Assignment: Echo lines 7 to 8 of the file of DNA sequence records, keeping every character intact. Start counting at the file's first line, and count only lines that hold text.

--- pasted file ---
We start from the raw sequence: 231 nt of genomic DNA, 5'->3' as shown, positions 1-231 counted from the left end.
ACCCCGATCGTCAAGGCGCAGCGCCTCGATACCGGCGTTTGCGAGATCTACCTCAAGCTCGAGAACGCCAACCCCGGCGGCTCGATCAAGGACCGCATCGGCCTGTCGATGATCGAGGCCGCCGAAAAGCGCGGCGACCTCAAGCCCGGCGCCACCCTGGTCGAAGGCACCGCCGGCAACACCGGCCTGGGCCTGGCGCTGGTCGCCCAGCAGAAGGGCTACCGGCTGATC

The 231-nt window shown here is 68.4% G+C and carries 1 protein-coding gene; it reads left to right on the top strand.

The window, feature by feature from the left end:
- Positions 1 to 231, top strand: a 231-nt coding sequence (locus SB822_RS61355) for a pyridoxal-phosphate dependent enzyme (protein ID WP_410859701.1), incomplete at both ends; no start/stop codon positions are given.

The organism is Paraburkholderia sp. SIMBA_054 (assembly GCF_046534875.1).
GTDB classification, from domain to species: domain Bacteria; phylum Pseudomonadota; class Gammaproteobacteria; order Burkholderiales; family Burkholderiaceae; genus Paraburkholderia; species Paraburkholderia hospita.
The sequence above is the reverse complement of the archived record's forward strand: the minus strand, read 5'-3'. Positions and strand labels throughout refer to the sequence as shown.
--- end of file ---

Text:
GTDB classification, from domain to species: domain Bacteria; phylum Pseudomonadota; class Gammaproteobacteria; order Burkholderiales; family Burkholderiaceae; genus Paraburkholderia; species Paraburkholderia hospita.
The sequence above is the reverse complement of the archived record's forward strand: the minus strand, read 5'-3'. Positions and strand labels throughout refer to the sequence as shown.